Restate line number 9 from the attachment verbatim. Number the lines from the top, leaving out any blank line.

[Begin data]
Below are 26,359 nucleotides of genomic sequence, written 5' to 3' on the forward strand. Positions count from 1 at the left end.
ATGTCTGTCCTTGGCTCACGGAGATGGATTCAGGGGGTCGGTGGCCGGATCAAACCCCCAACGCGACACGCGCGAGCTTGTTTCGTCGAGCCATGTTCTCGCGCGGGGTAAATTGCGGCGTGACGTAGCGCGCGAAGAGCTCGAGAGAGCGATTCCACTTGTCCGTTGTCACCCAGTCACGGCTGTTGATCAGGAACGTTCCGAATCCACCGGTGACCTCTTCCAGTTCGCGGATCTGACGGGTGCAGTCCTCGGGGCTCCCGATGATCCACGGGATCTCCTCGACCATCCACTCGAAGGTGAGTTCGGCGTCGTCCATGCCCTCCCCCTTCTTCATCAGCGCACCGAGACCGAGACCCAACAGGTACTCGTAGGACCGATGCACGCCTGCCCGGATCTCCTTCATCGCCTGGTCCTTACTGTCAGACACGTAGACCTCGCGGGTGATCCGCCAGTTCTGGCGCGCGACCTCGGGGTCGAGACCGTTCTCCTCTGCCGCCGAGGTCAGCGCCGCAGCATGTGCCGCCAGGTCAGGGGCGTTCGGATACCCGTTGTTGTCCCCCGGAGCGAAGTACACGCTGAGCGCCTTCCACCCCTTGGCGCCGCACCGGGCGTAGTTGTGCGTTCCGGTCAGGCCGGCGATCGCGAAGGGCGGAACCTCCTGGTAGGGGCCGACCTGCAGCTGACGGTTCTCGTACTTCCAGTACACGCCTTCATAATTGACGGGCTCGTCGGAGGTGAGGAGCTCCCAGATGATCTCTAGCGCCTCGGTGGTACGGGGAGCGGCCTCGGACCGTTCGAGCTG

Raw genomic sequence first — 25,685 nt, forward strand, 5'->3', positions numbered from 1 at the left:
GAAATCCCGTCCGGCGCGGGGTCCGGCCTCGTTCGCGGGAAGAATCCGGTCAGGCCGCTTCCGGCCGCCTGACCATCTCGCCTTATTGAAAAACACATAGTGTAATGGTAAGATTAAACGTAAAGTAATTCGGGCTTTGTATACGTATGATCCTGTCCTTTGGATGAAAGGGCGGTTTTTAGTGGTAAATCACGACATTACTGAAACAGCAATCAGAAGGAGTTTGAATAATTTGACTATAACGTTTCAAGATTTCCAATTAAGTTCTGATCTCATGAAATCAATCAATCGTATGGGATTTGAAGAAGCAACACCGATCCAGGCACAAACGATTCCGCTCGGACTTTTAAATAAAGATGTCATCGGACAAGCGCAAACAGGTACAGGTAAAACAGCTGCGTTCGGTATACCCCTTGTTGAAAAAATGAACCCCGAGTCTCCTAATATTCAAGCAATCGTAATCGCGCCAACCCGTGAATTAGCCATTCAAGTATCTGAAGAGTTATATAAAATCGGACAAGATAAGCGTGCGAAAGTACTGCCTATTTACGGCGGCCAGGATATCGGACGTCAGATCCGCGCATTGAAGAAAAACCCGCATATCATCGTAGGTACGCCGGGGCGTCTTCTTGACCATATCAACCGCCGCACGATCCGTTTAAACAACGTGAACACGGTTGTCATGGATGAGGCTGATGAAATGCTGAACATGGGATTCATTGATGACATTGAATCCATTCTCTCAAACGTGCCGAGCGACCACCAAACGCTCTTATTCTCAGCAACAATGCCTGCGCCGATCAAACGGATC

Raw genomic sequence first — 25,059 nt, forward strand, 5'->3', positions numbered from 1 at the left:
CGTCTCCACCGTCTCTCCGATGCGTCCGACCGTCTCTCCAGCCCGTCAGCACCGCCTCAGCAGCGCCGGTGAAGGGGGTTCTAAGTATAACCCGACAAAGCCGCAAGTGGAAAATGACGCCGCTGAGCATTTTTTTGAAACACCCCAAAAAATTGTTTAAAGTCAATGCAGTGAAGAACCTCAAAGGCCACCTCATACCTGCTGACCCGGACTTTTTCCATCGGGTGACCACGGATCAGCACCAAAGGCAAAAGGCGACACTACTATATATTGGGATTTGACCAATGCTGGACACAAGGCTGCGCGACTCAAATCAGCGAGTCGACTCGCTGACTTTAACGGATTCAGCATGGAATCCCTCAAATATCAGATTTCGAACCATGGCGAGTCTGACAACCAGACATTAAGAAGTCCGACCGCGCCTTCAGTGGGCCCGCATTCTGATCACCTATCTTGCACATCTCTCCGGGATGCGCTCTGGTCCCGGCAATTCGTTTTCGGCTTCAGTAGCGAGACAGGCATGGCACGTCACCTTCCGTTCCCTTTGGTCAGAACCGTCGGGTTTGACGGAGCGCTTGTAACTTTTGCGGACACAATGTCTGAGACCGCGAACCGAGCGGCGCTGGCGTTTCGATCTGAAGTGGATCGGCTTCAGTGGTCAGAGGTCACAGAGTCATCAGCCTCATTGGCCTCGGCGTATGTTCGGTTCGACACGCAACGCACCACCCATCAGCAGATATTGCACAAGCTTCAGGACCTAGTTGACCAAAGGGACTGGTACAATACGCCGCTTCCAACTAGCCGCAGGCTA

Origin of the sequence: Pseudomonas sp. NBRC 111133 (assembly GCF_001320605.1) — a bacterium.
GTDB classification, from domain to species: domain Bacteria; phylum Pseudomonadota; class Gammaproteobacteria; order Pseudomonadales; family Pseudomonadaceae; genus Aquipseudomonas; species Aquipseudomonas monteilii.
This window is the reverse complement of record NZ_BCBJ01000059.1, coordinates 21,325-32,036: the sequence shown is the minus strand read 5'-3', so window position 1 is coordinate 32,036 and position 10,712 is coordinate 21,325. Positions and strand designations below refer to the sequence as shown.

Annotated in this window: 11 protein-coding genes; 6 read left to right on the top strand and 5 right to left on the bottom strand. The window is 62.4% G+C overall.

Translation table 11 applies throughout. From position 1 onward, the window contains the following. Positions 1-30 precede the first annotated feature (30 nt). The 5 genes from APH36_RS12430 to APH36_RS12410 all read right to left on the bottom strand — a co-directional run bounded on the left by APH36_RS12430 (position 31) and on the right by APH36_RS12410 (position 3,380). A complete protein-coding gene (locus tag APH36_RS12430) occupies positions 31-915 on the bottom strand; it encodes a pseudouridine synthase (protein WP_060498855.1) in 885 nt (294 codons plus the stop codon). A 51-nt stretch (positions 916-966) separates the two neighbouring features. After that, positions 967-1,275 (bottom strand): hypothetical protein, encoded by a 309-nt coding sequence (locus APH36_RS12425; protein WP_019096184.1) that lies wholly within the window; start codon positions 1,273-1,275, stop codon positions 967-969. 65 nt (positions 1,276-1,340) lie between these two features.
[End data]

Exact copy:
This window is the reverse complement of record NZ_BCBJ01000059.1, coordinates 21,325-32,036: the sequence shown is the minus strand read 5'-3', so window position 1 is coordinate 32,036 and position 10,712 is coordinate 21,325. Positions and strand designations below refer to the sequence as shown.